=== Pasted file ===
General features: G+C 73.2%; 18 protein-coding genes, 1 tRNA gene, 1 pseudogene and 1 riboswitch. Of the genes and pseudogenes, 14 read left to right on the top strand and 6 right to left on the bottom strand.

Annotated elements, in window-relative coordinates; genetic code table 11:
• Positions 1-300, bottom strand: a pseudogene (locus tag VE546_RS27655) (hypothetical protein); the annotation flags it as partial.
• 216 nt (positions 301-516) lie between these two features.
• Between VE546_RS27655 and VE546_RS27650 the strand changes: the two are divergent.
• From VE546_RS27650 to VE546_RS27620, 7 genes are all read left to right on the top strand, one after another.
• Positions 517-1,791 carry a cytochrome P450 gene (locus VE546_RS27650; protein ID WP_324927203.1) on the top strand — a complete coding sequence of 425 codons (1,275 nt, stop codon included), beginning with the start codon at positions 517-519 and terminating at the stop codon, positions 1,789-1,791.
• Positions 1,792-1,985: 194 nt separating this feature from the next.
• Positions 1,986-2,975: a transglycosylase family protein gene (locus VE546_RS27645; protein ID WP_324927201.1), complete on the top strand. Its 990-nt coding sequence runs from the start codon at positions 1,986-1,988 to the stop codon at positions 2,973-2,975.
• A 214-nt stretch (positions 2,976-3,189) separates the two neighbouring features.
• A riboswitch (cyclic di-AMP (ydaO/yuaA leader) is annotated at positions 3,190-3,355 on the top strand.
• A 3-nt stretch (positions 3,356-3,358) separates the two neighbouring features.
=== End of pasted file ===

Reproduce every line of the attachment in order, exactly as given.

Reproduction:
General features: G+C 73.2%; 18 protein-coding genes, 1 tRNA gene, 1 pseudogene and 1 riboswitch. Of the genes and pseudogenes, 14 read left to right on the top strand and 6 right to left on the bottom strand.

Annotated elements, in window-relative coordinates; genetic code table 11:
• Positions 1-300, bottom strand: a pseudogene (locus tag VE546_RS27655) (hypothetical protein); the annotation flags it as partial.
• 216 nt (positions 301-516) lie between these two features.
• Between VE546_RS27655 and VE546_RS27650 the strand changes: the two are divergent.
• From VE546_RS27650 to VE546_RS27620, 7 genes are all read left to right on the top strand, one after another.
• Positions 517-1,791 carry a cytochrome P450 gene (locus VE546_RS27650; protein ID WP_324927203.1) on the top strand — a complete coding sequence of 425 codons (1,275 nt, stop codon included), beginning with the start codon at positions 517-519 and terminating at the stop codon, positions 1,789-1,791.
• Positions 1,792-1,985: 194 nt separating this feature from the next.
• Positions 1,986-2,975: a transglycosylase family protein gene (locus VE546_RS27645; protein ID WP_324927201.1), complete on the top strand. Its 990-nt coding sequence runs from the start codon at positions 1,986-1,988 to the stop codon at positions 2,973-2,975.
• A 214-nt stretch (positions 2,976-3,189) separates the two neighbouring features.
• A riboswitch (cyclic di-AMP (ydaO/yuaA leader) is annotated at positions 3,190-3,355 on the top strand.
• A 3-nt stretch (positions 3,356-3,358) separates the two neighbouring features.